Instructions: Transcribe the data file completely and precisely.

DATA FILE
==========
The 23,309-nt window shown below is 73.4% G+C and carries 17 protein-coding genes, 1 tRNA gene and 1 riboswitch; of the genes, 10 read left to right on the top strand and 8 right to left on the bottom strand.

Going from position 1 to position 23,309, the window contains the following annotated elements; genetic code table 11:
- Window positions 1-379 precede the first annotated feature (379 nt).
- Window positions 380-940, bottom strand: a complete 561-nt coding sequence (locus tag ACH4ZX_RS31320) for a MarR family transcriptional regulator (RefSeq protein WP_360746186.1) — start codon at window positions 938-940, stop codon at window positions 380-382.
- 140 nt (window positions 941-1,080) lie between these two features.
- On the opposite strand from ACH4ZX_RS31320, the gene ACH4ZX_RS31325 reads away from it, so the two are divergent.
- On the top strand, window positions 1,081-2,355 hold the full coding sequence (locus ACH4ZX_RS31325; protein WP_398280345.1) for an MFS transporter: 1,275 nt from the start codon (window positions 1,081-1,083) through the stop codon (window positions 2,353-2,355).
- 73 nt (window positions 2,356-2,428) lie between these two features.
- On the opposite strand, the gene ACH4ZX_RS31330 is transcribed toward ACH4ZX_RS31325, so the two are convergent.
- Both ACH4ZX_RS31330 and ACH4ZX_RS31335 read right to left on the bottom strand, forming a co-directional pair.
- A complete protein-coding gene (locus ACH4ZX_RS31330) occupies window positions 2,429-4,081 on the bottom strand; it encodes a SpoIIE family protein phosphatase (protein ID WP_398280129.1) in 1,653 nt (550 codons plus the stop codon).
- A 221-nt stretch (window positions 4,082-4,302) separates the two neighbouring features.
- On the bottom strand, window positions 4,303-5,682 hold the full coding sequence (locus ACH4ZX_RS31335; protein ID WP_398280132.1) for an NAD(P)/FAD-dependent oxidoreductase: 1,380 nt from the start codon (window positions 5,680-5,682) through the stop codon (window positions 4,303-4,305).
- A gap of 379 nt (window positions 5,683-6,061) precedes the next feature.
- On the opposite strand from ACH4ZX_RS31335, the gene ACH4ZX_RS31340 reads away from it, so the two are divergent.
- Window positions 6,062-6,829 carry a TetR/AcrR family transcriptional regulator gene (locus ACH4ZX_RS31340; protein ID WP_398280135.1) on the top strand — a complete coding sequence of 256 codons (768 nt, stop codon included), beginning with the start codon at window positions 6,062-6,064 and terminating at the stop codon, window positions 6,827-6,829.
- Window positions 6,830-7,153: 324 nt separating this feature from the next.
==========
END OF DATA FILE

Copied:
The 23,309-nt window shown below is 73.4% G+C and carries 17 protein-coding genes, 1 tRNA gene and 1 riboswitch; of the genes, 10 read left to right on the top strand and 8 right to left on the bottom strand.

Going from position 1 to position 23,309, the window contains the following annotated elements; genetic code table 11:
- Window positions 1-379 precede the first annotated feature (379 nt).
- Window positions 380-940, bottom strand: a complete 561-nt coding sequence (locus tag ACH4ZX_RS31320) for a MarR family transcriptional regulator (RefSeq protein WP_360746186.1) — start codon at window positions 938-940, stop codon at window positions 380-382.
- 140 nt (window positions 941-1,080) lie between these two features.
- On the opposite strand from ACH4ZX_RS31320, the gene ACH4ZX_RS31325 reads away from it, so the two are divergent.
- On the top strand, window positions 1,081-2,355 hold the full coding sequence (locus ACH4ZX_RS31325; protein WP_398280345.1) for an MFS transporter: 1,275 nt from the start codon (window positions 1,081-1,083) through the stop codon (window positions 2,353-2,355).
- 73 nt (window positions 2,356-2,428) lie between these two features.
- On the opposite strand, the gene ACH4ZX_RS31330 is transcribed toward ACH4ZX_RS31325, so the two are convergent.
- Both ACH4ZX_RS31330 and ACH4ZX_RS31335 read right to left on the bottom strand, forming a co-directional pair.
- A complete protein-coding gene (locus ACH4ZX_RS31330) occupies window positions 2,429-4,081 on the bottom strand; it encodes a SpoIIE family protein phosphatase (protein ID WP_398280129.1) in 1,653 nt (550 codons plus the stop codon).
- A 221-nt stretch (window positions 4,082-4,302) separates the two neighbouring features.
- On the bottom strand, window positions 4,303-5,682 hold the full coding sequence (locus ACH4ZX_RS31335; protein ID WP_398280132.1) for an NAD(P)/FAD-dependent oxidoreductase: 1,380 nt from the start codon (window positions 5,680-5,682) through the stop codon (window positions 4,303-4,305).
- A gap of 379 nt (window positions 5,683-6,061) precedes the next feature.
- On the opposite strand from ACH4ZX_RS31335, the gene ACH4ZX_RS31340 reads away from it, so the two are divergent.
- Window positions 6,062-6,829 carry a TetR/AcrR family transcriptional regulator gene (locus ACH4ZX_RS31340; protein ID WP_398280135.1) on the top strand — a complete coding sequence of 256 codons (768 nt, stop codon included), beginning with the start codon at window positions 6,062-6,064 and terminating at the stop codon, window positions 6,827-6,829.
- Window positions 6,830-7,153: 324 nt separating this feature from the next.